Implementing the CHRONIC Care Act

The Creating High-Quality Results and Outcomes Necessary to Improve Chronic (CHRONIC) Care Act was passed and signed on February 9, 2018. The law makes significant policy changes to advance the goals of integrated, person-centered care for Medicare beneficiaries and those dually eligible for Medicare and Medicaid.

The CHRONIC Care Act addresses three aspects of care for Medicare and dually eligible beneficiaries:

  1. Encourages use of flexible tools and strategies to better manage care for individuals with complex needs. The law gives MA plans greater flexibility to cover non-medical benefits for identified high-need, high-risk members, such as bathroom grab bars and wheelchair ramps. Medicare Advantage (MA) plans and accountable care organizations (ACOs) may now offer a broader array of telehealth benefits.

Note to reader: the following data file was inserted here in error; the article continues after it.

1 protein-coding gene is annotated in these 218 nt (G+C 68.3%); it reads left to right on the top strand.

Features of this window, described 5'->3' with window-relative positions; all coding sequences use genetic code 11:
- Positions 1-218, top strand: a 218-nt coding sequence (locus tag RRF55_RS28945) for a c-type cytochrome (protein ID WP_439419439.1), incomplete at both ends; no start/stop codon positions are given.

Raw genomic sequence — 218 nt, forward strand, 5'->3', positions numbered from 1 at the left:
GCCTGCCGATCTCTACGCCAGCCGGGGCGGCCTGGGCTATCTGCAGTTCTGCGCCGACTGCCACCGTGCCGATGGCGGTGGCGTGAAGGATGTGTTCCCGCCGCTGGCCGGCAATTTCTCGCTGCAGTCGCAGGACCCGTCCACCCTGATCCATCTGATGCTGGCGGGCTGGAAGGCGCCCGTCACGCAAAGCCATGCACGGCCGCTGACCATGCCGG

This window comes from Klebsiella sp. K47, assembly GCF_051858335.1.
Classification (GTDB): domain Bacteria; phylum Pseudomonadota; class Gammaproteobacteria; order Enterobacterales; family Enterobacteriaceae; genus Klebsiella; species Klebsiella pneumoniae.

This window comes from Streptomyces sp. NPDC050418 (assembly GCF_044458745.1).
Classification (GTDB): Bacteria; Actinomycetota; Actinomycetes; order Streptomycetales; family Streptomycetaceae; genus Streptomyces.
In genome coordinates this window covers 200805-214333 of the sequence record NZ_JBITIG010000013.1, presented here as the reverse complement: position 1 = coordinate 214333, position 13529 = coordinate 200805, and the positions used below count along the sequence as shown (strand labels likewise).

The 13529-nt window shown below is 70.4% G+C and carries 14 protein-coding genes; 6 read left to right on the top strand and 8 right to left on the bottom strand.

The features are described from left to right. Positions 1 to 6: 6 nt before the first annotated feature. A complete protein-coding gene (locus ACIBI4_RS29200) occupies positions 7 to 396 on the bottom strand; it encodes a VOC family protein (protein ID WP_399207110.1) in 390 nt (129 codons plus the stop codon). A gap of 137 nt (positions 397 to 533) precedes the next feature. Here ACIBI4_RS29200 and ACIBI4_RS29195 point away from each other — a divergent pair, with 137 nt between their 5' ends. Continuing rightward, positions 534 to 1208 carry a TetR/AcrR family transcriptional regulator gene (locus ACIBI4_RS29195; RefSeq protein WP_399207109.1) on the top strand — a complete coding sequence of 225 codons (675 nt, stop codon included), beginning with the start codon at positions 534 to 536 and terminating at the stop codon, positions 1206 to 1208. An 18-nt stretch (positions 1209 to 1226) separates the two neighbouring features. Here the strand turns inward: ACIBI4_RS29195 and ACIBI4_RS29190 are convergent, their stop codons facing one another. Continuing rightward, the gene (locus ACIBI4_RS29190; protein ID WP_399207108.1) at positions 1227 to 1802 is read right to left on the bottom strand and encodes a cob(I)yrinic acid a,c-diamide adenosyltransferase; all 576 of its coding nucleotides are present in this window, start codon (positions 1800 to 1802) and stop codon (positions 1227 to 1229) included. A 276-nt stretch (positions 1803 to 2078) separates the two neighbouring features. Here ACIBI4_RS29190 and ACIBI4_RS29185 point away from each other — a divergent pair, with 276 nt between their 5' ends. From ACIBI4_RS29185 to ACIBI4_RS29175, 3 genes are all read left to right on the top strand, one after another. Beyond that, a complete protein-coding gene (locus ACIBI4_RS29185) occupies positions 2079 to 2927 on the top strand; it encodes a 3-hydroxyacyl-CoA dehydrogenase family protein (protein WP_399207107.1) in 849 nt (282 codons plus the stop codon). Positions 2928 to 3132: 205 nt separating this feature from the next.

->>>[NEW] Our latest resource reviews opportunities for serving complex care populations in MA plans.
  2. Protects and builds on key programs serving individuals with complex care needs. The law permanently authorizes special needs plans (SNPs) whereby managed care organizations can target and serve high-need, high-risk Medicare beneficiaries (i.e., dual eligibles, people with chronic health conditions, people living in institutions). It also extends and expands a demonstration whereby physicians serve very high-need Medicare beneficiaries in their homes to avoid institutional care.
  3. Signals that care coordination and integration are explicit and essential purposes of SNPs. The law requires SNPs to better integrate care by creating unified plans for dual eligible individuals, as well as a single pathway for grievances and appeals.